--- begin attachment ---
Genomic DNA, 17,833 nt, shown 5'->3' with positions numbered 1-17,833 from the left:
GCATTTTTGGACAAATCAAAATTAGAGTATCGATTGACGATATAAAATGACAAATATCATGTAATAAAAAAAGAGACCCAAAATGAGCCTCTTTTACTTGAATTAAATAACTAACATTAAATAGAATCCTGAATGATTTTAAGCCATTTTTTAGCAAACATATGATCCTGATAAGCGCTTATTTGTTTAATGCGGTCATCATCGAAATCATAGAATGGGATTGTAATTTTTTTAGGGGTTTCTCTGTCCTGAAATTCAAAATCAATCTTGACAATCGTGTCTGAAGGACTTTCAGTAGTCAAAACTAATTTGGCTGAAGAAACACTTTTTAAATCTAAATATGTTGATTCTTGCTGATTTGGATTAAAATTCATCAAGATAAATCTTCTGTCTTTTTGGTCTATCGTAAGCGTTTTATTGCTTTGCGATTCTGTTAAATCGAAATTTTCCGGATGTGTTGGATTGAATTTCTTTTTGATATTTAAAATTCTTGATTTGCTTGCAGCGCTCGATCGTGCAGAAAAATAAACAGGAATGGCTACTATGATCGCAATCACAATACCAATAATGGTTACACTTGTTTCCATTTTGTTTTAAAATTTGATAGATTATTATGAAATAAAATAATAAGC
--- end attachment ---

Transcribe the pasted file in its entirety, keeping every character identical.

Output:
Genomic DNA, 17,833 nt, shown 5'->3' with positions numbered 1-17,833 from the left:
GCATTTTTGGACAAATCAAAATTAGAGTATCGATTGACGATATAAAATGACAAATATCATGTAATAAAAAAAGAGACCCAAAATGAGCCTCTTTTACTTGAATTAAATAACTAACATTAAATAGAATCCTGAATGATTTTAAGCCATTTTTTAGCAAACATATGATCCTGATAAGCGCTTATTTGTTTAATGCGGTCATCATCGAAATCATAGAATGGGATTGTAATTTTTTTAGGGGTTTCTCTGTCCTGAAATTCAAAATCAATCTTGACAATCGTGTCTGAAGGACTTTCAGTAGTCAAAACTAATTTGGCTGAAGAAACACTTTTTAAATCTAAATATGTTGATTCTTGCTGATTTGGATTAAAATTCATCAAGATAAATCTTCTGTCTTTTTGGTCTATCGTAAGCGTTTTATTGCTTTGCGATTCTGTTAAATCGAAATTTTCCGGATGTGTTGGATTGAATTTCTTTTTGATATTTAAAATTCTTGATTTGCTTGCAGCGCTCGATCGTGCAGAAAAATAAACAGGAATGGCTACTATGATCGCAATCACAATACCAATAATGGTTACACTTGTTTCCATTTTGTTTTAAAATTTGATAGATTATTATGAAATAAAATAATAAGC